When And How
To Say â€œNoâ€
Our world - and especially the world of school-aged kids - is more and more digital, but as your kids go back to school this fall, should they take their digital gadgets with them? Can you be sure that Nintendo DS will only be used during lunch breaks? Will your kid get in trouble for taking a cell phone call during school hours? In some cases, these decisions are made by schools, but if your child's school has a more open policy it can be difficult to know what rules you as a parent should enforce in regards to gadgets. Kids are "plugging in- at younger ages so these are issues that affect parents of just about any student.
Many devices nowadays do double duty as day planners, note taking platforms, research assistance and much more – which is why it's wise to know exactly what that gadget your kid "just has to have" actually does. Even with schools banning certain electronics, it's going to be difficult if not nearly impossible to keep every gadget out of your kids' hands. So you'll have to do your best to make sure your kid is doing what she should be doing while at school – learning. If that means a little help from an electronic planner, that may be the case. But you'll want to do what you can to make sure no games are getting snuck into classes under to guise of a day planner, note taker, etc. Teachers have enough on their hands without having to police every kid with a gadget.
Aside from the "could it get stolen" question, and putting school-specific rules aside, arguments have been made that iPods and gadgets of that sort should be an integral part of of a learning experience. Beyond the aspect of potential theft, some schools choose to ban the devices because they are afraid they will be used as a means of cheating. One teacher stated his point by saying that many students simply get through school by rote memorization – if instructors are creating tests that are so "basic" they can be cheated on by using an iPod, they're not really teaching kids how to think which is what school should be about. Of course, many of these decisions happen on the school board level and if your school has already banned iPods – or other electronics - there may be little you can do if you disagree besides voice your opinion to the board.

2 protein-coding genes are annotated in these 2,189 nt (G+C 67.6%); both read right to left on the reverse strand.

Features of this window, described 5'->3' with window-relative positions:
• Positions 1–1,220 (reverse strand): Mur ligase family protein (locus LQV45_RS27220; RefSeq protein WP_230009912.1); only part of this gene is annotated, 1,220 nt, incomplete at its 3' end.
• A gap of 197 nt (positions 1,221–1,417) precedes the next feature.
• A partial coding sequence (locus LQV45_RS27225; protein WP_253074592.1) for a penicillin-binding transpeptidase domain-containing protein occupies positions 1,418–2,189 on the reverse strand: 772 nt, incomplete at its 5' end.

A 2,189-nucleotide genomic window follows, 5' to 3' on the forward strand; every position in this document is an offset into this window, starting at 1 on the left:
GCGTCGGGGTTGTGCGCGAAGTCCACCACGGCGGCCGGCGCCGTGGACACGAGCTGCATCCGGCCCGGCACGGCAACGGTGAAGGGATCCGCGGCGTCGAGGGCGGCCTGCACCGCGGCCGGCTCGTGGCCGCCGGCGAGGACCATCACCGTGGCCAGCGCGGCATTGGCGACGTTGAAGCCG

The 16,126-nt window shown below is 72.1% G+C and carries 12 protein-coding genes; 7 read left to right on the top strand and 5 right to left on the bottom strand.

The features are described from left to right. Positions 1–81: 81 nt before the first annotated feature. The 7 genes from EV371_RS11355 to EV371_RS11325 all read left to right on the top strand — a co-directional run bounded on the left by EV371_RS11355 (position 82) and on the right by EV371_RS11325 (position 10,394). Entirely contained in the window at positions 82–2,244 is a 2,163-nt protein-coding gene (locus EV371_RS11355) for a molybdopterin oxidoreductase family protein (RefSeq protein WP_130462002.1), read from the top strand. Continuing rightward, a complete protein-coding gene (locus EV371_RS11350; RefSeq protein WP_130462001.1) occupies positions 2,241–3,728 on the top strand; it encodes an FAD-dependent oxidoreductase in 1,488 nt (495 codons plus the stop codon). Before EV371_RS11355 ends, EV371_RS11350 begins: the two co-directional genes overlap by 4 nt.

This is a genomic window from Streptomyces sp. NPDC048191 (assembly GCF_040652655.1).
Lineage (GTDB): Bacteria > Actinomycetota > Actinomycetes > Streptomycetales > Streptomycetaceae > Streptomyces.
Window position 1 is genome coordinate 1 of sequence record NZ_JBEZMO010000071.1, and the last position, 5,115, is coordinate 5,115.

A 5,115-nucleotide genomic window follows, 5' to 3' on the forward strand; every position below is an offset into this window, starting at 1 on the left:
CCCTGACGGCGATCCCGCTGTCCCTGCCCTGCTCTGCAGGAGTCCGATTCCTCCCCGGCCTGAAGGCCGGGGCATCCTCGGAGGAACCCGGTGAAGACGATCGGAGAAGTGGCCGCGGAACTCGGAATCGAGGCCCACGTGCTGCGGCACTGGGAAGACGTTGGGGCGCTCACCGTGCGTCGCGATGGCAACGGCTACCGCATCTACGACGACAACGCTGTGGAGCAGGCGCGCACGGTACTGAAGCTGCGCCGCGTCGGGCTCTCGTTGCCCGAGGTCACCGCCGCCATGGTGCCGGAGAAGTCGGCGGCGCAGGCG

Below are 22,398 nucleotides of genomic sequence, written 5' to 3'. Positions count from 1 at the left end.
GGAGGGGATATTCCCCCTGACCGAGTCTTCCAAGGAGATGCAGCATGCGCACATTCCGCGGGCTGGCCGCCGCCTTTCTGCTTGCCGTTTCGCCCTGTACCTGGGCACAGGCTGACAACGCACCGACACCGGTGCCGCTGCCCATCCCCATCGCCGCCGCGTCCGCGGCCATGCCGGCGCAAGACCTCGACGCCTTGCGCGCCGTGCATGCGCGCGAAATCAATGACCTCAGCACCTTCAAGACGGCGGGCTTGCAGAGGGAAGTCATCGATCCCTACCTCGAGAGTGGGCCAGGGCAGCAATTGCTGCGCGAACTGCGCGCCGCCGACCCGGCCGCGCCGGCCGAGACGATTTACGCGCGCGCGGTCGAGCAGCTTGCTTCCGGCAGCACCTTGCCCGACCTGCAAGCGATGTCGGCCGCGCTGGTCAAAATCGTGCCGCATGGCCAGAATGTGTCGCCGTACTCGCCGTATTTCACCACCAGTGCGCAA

Cell phones can probably be one of the biggest problem areas between kids, parents and schools. Many people nowadays are giving up their home phone in exchange for cell phones and with all those great family plans out there, why not? This makes it a virtual necessity that your child have a phone, but it also may mean you'll have to fight some battles. In many cases it comes down to an issue of trust – giving your child the freedom to make their right choices about when to use their phone. Of course, you can always check up on them after the fact by checking your phone bill and statement of calls. This knowledge may be the extra boost they need when it comes to deciding whether or not to use their cell during school hours.
Related back-to-school articlesTime for what?
12 must-do rules for back-to-school
Getting over back-to-school fears
[PNP keyword="THEFT" points="50" start="2008-08-26" end="2008-08-31"]